Cape Town Hopes to Beat Blackouts
SOUTH Africa is facing blackouts over the winter (June to August) as electricity usage peaks leading to the City of Cape Town pushing for a 25-40 percent energy consumption reduction.
The Independent Online reports that on Wednesday the city launched an energy-saving campaign, as South Africa’s state utility, Eskom, wants major cities to save up to 10 percent of energy this year, to try to avoid blackouts.
Cape Town mayoral committee member for utility services, Clive Justus commented that efficient use of electricity was vital because of the steeply rising electricity tariffs and the shortfall in South Africa’s electricity capacity. The first price hikes will see electricity tariffs go up by around 20 to 25 percent in July.
Justus told Independent Online: “The need to reduce operating costs, the cost of inefficient energy use to the economy, the risk of future load shedding and ever increasing carbon emissions all add up to the urgent need for a concerted effort to improve our electricity efficiency in Cape Town.”
Sarah Ward, Cape Town’s head of energy and climate change, said there are many reasons the city is calling for energy efficiency.
“We have had cheap electricity in the past and people are not yet used to being energy efficient,” said Ward.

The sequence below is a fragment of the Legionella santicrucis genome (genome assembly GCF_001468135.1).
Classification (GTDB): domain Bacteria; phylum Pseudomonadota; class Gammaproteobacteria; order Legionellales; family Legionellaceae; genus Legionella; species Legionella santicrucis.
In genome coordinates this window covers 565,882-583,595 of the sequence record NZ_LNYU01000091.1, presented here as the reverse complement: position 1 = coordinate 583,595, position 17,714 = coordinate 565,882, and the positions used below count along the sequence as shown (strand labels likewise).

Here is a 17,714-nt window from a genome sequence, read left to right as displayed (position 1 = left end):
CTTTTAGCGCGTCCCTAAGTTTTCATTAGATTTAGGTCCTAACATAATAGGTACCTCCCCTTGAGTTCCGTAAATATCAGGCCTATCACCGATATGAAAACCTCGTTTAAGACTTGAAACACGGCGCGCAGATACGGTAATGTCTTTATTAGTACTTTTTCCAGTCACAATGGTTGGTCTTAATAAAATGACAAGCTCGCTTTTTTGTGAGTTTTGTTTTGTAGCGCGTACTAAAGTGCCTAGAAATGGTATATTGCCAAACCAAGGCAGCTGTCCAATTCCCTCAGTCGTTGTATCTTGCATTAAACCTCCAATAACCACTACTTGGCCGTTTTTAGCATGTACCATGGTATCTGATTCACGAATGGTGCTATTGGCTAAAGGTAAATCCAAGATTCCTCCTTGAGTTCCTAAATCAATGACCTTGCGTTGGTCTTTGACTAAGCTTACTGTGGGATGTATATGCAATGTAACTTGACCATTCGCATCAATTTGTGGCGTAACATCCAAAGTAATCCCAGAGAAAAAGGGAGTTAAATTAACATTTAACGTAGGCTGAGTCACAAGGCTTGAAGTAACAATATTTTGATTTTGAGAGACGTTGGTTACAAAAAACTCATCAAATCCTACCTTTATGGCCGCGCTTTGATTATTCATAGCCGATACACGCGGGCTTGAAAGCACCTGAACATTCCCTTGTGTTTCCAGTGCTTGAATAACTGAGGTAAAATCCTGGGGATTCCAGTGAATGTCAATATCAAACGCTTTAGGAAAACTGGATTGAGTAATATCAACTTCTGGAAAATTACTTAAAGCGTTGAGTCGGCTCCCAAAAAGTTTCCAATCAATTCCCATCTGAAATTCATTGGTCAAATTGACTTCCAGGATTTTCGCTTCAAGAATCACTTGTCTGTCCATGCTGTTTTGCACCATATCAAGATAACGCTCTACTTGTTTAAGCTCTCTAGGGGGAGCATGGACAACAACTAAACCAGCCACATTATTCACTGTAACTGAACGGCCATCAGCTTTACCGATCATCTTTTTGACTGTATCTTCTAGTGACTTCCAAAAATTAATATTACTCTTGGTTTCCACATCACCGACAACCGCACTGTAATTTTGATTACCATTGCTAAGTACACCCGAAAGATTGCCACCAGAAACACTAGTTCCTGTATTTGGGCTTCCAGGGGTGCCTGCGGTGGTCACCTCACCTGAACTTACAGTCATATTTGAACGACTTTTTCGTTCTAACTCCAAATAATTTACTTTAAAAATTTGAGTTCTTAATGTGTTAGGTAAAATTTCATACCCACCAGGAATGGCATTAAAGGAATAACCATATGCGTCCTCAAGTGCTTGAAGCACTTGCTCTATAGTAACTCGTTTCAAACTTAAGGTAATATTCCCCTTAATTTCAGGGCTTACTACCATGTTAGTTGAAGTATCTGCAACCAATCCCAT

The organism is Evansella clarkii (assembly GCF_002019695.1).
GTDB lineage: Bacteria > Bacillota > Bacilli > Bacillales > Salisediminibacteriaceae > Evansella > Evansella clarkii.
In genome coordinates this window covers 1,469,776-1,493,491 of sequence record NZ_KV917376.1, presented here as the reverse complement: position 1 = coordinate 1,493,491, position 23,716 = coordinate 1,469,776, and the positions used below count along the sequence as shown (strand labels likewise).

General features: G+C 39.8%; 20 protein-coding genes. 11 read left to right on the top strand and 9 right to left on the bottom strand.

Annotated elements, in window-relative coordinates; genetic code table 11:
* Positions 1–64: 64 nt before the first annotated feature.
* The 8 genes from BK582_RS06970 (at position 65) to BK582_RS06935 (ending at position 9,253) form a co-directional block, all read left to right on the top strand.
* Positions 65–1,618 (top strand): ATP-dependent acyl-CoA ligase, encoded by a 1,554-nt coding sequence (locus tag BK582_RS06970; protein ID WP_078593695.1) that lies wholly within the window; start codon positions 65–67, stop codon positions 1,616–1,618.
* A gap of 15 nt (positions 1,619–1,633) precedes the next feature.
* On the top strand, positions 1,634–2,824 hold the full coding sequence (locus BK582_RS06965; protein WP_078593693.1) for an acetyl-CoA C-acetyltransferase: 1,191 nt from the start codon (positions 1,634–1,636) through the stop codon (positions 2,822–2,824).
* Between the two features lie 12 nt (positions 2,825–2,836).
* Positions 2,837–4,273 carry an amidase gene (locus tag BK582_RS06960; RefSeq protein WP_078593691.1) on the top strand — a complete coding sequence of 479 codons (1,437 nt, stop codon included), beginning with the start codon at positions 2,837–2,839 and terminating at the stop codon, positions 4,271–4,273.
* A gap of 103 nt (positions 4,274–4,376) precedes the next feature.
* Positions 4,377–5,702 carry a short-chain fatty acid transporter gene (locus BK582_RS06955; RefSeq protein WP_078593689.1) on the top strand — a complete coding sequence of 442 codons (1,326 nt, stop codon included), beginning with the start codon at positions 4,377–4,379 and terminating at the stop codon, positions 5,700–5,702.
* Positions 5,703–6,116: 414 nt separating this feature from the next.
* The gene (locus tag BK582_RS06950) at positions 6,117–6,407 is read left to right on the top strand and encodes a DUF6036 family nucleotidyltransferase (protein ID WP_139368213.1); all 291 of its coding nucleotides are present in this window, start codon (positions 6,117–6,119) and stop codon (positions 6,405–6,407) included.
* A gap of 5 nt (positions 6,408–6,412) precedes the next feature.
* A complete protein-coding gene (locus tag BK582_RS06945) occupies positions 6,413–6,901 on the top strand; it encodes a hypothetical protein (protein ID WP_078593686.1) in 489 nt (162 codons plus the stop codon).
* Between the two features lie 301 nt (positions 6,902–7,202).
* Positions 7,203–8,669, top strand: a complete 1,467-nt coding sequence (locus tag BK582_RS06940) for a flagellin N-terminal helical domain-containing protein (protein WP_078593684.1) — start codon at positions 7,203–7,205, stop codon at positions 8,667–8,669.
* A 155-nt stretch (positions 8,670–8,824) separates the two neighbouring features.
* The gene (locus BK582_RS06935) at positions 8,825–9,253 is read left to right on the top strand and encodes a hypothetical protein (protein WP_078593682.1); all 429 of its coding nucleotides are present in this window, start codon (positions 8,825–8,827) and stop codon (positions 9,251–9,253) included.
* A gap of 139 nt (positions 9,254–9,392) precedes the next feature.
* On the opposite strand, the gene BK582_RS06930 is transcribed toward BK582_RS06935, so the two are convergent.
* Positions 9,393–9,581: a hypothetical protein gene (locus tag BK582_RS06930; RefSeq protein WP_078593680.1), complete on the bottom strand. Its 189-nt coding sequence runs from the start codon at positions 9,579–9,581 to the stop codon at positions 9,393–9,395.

Ward also revealed that Cape Town had put a range of initiatives in place to encourage energy efficiency, including an energy efficiency forum for large commercial and industrial electricity consumers to provide managers of offices, shopping centres and hotels with practical knowledge on available energy-efficient solutions.
The city is also undertaking energy efficiency retrofits on some of its largest buildings, Ward said.
On Wednesday, the Energy Department said consumers were unlikely to face further electricity tariff hikes to recover an estimated R30-billion ($4.3 billion) needed to upgrade the power distribution infrastructure and grid.
Ompi Aphane, the deputy director-general for electricity, nuclear and clean energy, said the department had four potential ways to fund the desperately needed overhaul of outdated supply networks.
These were a national levy or municipal surcharges, private partnerships, development funding, potentially from the World Bank, and tariff adjustments.
“We are looking at all these options, and the World Bank is keen to facilitate any of them,” he said.
Picture of Greater Cape Town by Andrew Massyn (Own work) [Public domain], via Wikimedia Commons
Friday 25th March 2011